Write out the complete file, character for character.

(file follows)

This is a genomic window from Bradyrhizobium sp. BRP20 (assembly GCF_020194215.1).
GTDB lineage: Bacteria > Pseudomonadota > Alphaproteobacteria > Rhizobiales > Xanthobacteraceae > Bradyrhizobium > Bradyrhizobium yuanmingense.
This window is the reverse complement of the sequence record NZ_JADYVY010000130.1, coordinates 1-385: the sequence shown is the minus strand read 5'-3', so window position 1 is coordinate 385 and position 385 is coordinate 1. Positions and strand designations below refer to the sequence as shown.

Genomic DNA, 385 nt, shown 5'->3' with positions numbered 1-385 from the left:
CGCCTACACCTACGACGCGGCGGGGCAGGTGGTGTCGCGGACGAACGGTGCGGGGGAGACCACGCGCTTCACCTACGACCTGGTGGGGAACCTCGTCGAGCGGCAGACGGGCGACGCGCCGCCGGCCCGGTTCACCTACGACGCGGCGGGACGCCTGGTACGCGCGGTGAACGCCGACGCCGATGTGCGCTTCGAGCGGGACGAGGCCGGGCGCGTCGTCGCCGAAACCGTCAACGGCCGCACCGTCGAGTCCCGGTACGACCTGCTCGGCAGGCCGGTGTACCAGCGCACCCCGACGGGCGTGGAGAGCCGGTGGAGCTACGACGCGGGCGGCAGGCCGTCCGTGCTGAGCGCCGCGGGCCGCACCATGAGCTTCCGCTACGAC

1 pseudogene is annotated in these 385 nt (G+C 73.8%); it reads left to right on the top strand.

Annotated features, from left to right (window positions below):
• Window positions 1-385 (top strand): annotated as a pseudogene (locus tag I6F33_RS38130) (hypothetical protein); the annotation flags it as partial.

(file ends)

This is a genomic window from Bradyrhizobium sp. BRP20 (assembly GCF_020194215.1).
GTDB lineage: Bacteria > Pseudomonadota > Alphaproteobacteria > Rhizobiales > Xanthobacteraceae > Bradyrhizobium > Bradyrhizobium yuanmingense.
This window is the reverse complement of the sequence record NZ_JADYVY010000130.1, coordinates 1-385: the sequence shown is the minus strand read 5'-3', so window position 1 is coordinate 385 and position 385 is coordinate 1. Positions and strand designations below refer to the sequence as shown.

Genomic DNA, 385 nt, shown 5'->3' with positions numbered 1-385 from the left:
CGCCTACACCTACGACGCGGCGGGGCAGGTGGTGTCGCGGACGAACGGTGCGGGGGAGACCACGCGCTTCACCTACGACCTGGTGGGGAACCTCGTCGAGCGGCAGACGGGCGACGCGCCGCCGGCCCGGTTCACCTACGACGCGGCGGGACGCCTGGTACGCGCGGTGAACGCCGACGCCGATGTGCGCTTCGAGCGGGACGAGGCCGGGCGCGTCGTCGCCGAAACCGTCAACGGCCGCACCGTCGAGTCCCGGTACGACCTGCTCGGCAGGCCGGTGTACCAGCGCACCCCGACGGGCGTGGAGAGCCGGTGGAGCTACGACGCGGGCGGCAGGCCGTCCGTGCTGAGCGCCGCGGGCCGCACCATGAGCTTCCGCTACGAC

1 pseudogene is annotated in these 385 nt (G+C 73.8%); it reads left to right on the top strand.

Annotated features, from left to right (window positions below):
• Window positions 1-385 (top strand): annotated as a pseudogene (locus tag I6F33_RS38130) (hypothetical protein); the annotation flags it as partial.